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AirAsia X fights for survival

TheStar Sat, Aug 01, 2020 08:00am - 1 week ago

Turbulent times: Even as domestic air travel starts to improve as Malaysia moves to a more lax recovery MCO, AirAsia X will not enjoy any advantage as it is a long haul, low-cost airline.

THE runway for AirAsia X Bhd (AAX) is far from clear, filled with liquidity potholes that is now an enormous task to patch.

It is burning more cash than it can sustain and the group is now at a critical juncture where it has to pull all stops to raise funds, or its current cash pile, even if it is utilised conservatively, will only see it survive until the end of 2020, according to an analyst.

As of March 31, the long haul sister airline of AirAsia Group Bhd saw its total liabilities balloon to RM10.35bil, exceeding its total assets by RM864.11mil.

AAX posted its results for the first quarter of the year (1Q20) on Thursday, which saw it slip to RM549.7mil in the red, the worst it has ever seen.

The net loss from the quarter itself is 12.3% higher than the net loss for the financial year 2019 (FY19) of RM489.48mil.

AAX also triggered the prescribed criteria of Practice Note 17 as its shareholders’ equity on a consolidated basis is 25% or less of its share capital and also, because its auditors Ernst & Young issued an unmodified audit opinion with emphasis of matter on material uncertainty relating to going concern, in view of the current economic condition and coronavirus (Covid-19) pandemic, in respect of AAX’s audited financial statements for the financial year ended Dec 31,2019.

It is nothing new that the aviation sector is badly hit due to the pandemic but as domestic air travel starts to improve as Malaysia moves from the movement control order (MCO) to a more lax recovery MCO, AAX enjoys zero of that, being a long haul, low-cost carrier.

In fact, almost its entire aircraft fleet remains grounded since mid-April besides some cargo and charter flights.

The airline said in its quarterly results filing with Bursa Malaysia that it will not be able to restart scheduled operations until there is an easing of travel restrictions and a gradual reopening of international borders.

As Malaysia’s recovery MCO will last until the end of August, this effectively prohibits outbound and inbound international travel, coupled with the fact that Australian borders remain closed and there are limitations still in place in China, Japan, India and South Korea.

AAX has sought payment deferrals and concessions from its suppliers, lessors and lenders and reduced capital expenditure wherever possible in order to maintain liquidity.

It also implemented salary reductions across all levels of the company besides the most junior staff and cut its headcount by 10% with further reductions planned, particularly in flight operations related functions.

CGS-CIMB Research pointed out that AAX burned through RM140mil in cash in 1Q20 and only has RM219mil left as at March 31.

“Assuming 1Q20 salary costs of RM105mil are reduced to RM70mil per quarter for the rest of the year, AAX only has enough cash to pay salaries until the end of 2020, not even considering its obligations to its suppliers.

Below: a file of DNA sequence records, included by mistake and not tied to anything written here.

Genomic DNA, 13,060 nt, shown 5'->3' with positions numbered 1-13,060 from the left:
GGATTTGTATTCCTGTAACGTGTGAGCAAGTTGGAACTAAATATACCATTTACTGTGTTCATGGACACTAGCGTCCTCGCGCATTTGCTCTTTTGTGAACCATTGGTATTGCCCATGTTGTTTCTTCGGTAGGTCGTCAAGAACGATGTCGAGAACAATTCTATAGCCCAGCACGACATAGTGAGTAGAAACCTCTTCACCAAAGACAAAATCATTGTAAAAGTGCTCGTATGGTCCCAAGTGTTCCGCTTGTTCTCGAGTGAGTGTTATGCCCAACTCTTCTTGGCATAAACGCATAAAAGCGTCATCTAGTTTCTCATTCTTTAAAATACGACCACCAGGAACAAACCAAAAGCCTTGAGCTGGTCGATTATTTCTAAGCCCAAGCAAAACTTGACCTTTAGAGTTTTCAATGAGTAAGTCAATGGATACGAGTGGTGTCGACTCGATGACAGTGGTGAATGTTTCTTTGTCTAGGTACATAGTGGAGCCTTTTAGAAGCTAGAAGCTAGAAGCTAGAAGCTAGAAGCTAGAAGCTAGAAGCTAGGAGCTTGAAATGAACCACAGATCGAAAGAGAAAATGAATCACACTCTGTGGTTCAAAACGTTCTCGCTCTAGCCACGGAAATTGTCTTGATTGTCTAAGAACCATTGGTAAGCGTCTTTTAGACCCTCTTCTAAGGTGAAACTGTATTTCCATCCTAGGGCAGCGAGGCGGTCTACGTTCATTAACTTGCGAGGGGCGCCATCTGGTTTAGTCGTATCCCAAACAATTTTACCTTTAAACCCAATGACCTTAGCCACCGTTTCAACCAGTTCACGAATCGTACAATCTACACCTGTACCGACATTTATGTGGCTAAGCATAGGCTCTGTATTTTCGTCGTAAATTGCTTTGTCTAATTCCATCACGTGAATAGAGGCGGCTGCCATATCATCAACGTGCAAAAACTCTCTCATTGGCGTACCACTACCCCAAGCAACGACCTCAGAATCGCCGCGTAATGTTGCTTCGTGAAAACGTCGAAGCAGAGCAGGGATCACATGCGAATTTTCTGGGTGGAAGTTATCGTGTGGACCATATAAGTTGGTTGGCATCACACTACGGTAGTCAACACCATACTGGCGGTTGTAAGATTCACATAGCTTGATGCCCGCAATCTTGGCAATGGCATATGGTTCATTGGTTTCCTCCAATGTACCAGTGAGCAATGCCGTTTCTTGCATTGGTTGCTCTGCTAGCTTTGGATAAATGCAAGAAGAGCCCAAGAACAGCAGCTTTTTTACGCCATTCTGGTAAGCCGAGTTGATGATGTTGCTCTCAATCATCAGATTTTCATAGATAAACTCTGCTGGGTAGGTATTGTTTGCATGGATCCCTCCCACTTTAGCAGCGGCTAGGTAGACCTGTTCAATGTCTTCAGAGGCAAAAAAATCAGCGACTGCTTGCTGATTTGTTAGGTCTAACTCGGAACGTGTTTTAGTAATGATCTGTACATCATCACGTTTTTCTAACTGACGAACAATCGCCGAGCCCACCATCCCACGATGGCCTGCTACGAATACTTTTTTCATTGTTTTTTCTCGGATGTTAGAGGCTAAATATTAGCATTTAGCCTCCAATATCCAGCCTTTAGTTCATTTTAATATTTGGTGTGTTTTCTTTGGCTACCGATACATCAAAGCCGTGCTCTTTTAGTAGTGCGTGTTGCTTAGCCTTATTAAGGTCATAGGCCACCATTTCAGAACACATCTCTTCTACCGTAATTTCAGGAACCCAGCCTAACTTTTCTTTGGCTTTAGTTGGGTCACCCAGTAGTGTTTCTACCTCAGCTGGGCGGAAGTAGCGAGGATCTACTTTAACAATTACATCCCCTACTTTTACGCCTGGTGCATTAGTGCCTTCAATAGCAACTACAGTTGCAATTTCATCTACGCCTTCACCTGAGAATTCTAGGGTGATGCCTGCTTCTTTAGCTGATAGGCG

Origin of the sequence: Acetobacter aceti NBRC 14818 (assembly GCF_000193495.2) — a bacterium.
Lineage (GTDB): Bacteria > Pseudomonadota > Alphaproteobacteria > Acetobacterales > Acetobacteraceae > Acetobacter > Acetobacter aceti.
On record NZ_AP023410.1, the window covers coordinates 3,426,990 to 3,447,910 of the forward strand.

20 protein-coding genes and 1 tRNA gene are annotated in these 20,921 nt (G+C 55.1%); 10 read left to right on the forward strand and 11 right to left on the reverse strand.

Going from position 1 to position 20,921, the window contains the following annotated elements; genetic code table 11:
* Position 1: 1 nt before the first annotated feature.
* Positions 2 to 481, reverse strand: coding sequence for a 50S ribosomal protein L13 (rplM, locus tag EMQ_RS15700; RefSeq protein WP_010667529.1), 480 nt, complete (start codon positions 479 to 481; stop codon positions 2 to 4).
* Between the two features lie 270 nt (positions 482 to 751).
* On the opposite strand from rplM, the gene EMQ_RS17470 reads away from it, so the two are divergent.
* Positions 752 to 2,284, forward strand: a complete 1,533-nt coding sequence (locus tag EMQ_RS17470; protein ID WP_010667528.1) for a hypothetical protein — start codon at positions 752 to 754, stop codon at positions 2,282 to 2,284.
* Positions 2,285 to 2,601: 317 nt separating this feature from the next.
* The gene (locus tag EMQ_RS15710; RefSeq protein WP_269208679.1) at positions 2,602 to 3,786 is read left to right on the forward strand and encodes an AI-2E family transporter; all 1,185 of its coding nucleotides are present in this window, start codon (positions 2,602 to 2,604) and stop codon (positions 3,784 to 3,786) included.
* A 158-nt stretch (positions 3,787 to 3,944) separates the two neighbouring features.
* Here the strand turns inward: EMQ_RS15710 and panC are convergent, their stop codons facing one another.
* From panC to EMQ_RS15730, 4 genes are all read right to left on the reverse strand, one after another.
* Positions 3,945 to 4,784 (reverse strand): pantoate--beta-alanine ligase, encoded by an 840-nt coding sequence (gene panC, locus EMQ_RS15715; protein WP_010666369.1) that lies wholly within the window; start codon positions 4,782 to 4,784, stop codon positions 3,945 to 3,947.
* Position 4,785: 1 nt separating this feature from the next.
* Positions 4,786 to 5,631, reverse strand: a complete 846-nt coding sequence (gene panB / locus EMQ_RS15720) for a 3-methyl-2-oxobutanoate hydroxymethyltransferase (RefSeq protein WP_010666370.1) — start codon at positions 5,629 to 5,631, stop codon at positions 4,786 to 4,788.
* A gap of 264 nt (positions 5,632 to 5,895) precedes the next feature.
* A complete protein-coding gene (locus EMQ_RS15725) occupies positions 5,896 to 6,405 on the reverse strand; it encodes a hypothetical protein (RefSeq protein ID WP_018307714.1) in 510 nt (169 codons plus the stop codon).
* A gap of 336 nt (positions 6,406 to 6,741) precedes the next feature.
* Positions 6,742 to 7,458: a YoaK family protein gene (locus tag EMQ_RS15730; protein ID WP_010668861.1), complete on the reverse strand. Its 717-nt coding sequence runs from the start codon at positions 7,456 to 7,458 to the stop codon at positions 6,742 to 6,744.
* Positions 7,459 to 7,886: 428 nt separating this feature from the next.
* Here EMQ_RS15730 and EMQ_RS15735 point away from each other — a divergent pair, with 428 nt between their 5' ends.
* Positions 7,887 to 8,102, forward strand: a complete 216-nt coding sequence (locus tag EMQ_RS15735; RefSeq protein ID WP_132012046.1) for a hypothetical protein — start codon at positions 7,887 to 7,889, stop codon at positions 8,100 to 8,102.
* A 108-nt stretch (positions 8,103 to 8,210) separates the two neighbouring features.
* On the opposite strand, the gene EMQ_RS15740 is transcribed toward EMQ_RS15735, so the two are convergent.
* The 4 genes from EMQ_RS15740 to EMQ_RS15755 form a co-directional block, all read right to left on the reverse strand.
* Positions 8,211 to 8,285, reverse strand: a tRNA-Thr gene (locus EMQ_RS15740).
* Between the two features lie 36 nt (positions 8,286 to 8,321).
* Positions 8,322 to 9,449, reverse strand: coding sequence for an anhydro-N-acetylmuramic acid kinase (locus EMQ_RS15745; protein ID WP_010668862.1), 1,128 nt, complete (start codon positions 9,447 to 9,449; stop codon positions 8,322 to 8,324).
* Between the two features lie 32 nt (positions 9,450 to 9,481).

“AAX is not in a desperate attempt to grasp at all the straws it can find. We believe AAX has not been repaying its lessors, maintenance providers and suppliers since 4Q19.

“Lessors are unable to do anything about this effective default of the operating lease contracts as repossessing the planes may leave them looking in vain for replacement customers, ” it said in a note yesterday.

The research house gave AAX a brutal target price of zero sen, saying that even with the substantial support of the airline’s suppliers, it is unlikely to survive unless it gets a cash injection.

It is of the view that it will be unlikely for any bank to agree to provide liquidity unless there is shareholder support.

“But we have no evidence of either the individual shareholders of AAX or AirAsia willing to top up equity and the Malaysian government has so far not offered state backing, ” it said.

AAX is planning to make an application for a government loan of up to RM500mil under the Danajamin Prihatin Guarantee Scheme.

Another analyst, speaking to StarBizWeek on the condition of anonymity, questions if the government would even extend its assistance to AAX.

“Will AAX survive? The bankruptcy of AAX will benefit Malaysia Airlines, which has been in a bad shape for years, ” he says.

Meanwhile, CGS-CIMB also forecasts that AAX’s available seat kilometre capacity in FY20 will only be 22% of its FY19 baseline, with FY21 at 40% and FY22 at 50%.

It adds that even if borders reopen, the carrier may have to be a lot more selective on the routes it flies.

AAX admits it continues to face severe liquidity constraints and says its management and directors will continue to seek additional liquidity and work towards a material reduction of the company’s cost base to enable the airline to continue as a going concern in the post Covid-19 environment.

Time is seriously running out for AAX to raise funds.

As much as it is imperative for companies to have a solid game plan to pick up post-Covid-19, AAX’s bigger headache will be to ensure it manages to survive 2020.

AAX closed at seven sen on Thursday, not that much of a rebound from the counter’s all-time low of four sen during the stock market crash of March 19.

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